Warfare and Military Organizations

Clifford J. Rogers

in Renaissance and Reformation

ISBN: 9780195399301
Published online May 2010 | | DOI:
Warfare and Military Organizations

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  • Modern History (1700 to 1945)
  • Medieval and Renaissance Philosophy


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Throughout the period c. 1350–1650, warfare was endemic in European society, and most rulers and members of the political elite were deeply involved with the maintenance and use of armies and navies. Wars and the development of the “military art” (tactics, strategy, and other aspects of the conduct of war) are interesting subjects for historical inquiry in their own right. But since the mid–20th century students of warfare and military organizations, reflecting broader trends in the discipline of history, have tended to focus less on the details of fighting than on the social history of those who served in the armed forces (a large and relatively well-documented population). Archival studies, drawing on voluminous administrative records, have provided masses of information about topics such as recruitment, supply, soldiers’ living conditions and social backgrounds, and structures of command and control. Since 1956 much of this work has been tied in one way or another to a grand debate about a “Military Revolution” in the Reformation period. Some see this Military Revolution as resulting from technical-tactical change (particularly the rising importance of gunpowder weapons, both handguns and artillery, and then the new style of fortifications developed to resist cannon) and leading to major political and social changes, particularly linked to the rise of the modern state structure. This is true both of broad surveys and of the extensive literature on the development of the various national armed forces of Europe within the period.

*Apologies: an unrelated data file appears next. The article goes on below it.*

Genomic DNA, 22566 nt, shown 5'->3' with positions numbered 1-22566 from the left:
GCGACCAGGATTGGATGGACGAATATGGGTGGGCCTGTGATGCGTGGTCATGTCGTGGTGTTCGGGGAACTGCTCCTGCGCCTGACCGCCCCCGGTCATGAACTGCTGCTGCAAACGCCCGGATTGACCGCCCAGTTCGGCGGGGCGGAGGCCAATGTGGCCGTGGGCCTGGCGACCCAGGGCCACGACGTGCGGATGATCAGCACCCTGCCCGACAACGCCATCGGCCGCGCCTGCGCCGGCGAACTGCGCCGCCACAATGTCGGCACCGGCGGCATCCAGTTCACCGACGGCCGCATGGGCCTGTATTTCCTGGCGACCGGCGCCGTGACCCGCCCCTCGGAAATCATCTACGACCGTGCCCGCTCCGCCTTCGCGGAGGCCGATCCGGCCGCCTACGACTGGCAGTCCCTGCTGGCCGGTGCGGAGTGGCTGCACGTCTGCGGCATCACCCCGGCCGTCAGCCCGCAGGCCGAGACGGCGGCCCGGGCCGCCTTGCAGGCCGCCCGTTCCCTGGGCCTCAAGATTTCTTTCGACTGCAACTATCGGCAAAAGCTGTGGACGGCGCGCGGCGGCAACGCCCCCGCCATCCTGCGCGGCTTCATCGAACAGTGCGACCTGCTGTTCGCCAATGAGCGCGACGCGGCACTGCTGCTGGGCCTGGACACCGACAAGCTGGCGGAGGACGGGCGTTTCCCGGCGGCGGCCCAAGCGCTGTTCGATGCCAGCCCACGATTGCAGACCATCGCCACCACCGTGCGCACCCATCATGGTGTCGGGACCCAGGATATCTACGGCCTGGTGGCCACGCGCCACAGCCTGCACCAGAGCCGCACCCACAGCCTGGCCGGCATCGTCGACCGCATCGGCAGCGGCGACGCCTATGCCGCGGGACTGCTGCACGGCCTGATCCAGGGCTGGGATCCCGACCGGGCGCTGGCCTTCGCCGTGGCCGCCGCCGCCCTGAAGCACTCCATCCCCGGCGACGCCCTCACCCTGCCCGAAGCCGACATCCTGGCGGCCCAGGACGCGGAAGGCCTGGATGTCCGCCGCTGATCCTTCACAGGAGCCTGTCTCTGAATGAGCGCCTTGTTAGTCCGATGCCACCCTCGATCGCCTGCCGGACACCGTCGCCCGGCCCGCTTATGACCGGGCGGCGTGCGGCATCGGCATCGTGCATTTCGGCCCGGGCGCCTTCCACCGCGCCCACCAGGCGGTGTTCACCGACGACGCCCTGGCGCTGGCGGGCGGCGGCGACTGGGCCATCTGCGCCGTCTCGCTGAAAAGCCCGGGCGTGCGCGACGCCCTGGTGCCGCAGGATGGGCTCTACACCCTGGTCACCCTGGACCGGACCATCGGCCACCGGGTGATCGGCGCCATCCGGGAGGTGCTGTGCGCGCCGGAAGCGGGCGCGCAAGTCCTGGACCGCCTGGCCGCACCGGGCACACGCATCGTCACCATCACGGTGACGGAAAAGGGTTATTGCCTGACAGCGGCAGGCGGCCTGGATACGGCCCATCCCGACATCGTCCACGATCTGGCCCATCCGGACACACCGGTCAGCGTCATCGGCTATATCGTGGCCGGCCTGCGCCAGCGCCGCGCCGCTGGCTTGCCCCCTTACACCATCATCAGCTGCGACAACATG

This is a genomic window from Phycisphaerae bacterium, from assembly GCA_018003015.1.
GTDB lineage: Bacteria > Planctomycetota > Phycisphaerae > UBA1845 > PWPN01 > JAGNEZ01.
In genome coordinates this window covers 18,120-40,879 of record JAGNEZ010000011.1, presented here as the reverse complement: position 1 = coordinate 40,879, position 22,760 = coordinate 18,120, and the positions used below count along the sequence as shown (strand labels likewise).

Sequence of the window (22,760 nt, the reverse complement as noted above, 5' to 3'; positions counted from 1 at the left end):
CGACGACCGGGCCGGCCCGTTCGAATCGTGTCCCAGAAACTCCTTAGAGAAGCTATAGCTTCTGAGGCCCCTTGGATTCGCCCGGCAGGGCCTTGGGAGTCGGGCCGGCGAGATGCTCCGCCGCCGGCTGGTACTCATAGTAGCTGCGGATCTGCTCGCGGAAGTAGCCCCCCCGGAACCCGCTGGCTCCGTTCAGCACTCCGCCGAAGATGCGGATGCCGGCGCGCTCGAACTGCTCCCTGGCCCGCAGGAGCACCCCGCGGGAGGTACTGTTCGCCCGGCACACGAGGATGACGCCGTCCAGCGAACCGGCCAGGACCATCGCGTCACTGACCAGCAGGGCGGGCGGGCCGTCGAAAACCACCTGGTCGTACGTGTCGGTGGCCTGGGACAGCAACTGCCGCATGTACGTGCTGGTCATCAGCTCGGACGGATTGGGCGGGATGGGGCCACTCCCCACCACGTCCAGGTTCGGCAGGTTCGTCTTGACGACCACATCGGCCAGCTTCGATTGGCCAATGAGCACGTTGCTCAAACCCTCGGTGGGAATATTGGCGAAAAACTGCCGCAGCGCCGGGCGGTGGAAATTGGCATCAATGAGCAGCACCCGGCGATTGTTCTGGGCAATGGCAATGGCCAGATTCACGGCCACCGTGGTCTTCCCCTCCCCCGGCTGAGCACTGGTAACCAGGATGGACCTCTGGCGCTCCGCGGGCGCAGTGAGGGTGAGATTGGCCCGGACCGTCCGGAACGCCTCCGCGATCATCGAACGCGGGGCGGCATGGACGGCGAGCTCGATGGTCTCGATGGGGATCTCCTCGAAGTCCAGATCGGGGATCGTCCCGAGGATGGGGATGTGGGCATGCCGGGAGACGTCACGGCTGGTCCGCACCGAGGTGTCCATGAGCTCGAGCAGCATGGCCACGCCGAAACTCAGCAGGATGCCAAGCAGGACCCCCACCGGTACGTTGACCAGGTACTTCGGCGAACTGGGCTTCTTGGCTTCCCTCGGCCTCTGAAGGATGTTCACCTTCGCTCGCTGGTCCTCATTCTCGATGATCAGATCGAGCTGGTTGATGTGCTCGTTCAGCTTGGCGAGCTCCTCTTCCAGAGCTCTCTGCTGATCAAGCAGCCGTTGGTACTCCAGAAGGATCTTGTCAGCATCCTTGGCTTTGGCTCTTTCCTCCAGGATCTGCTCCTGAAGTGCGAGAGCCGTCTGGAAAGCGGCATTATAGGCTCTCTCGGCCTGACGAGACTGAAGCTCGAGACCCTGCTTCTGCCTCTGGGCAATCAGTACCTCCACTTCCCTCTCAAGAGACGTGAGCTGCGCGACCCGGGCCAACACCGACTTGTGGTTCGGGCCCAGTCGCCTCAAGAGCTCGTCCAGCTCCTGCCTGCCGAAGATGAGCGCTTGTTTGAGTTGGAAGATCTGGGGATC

Article.  13947 words. 

Subjects: Modern History (1700 to 1945) ; Medieval and Renaissance Philosophy

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